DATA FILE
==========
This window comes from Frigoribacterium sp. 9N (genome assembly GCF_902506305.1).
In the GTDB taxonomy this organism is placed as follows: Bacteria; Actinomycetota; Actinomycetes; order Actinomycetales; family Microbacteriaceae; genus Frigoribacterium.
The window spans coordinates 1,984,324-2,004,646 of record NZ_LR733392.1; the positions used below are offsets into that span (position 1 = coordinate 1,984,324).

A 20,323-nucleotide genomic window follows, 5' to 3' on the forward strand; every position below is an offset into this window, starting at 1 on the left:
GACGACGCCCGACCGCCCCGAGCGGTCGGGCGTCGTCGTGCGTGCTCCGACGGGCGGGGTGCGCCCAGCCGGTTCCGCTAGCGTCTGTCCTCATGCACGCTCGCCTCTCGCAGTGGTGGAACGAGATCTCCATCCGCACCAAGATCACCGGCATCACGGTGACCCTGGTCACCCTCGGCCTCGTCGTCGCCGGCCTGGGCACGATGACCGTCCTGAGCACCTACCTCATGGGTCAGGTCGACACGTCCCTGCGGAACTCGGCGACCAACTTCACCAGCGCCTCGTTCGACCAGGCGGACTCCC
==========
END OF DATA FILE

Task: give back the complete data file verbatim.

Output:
This window comes from Frigoribacterium sp. 9N (genome assembly GCF_902506305.1).
In the GTDB taxonomy this organism is placed as follows: Bacteria; Actinomycetota; Actinomycetes; order Actinomycetales; family Microbacteriaceae; genus Frigoribacterium.
The window spans coordinates 1,984,324-2,004,646 of record NZ_LR733392.1; the positions used below are offsets into that span (position 1 = coordinate 1,984,324).

A 20,323-nucleotide genomic window follows, 5' to 3' on the forward strand; every position below is an offset into this window, starting at 1 on the left:
GACGACGCCCGACCGCCCCGAGCGGTCGGGCGTCGTCGTGCGTGCTCCGACGGGCGGGGTGCGCCCAGCCGGTTCCGCTAGCGTCTGTCCTCATGCACGCTCGCCTCTCGCAGTGGTGGAACGAGATCTCCATCCGCACCAAGATCACCGGCATCACGGTGACCCTGGTCACCCTCGGCCTCGTCGTCGCCGGCCTGGGCACGATGACCGTCCTGAGCACCTACCTCATGGGTCAGGTCGACACGTCCCTGCGGAACTCGGCGACCAACTTCACCAGCGCCTCGTTCGACCAGGCGGACTCCC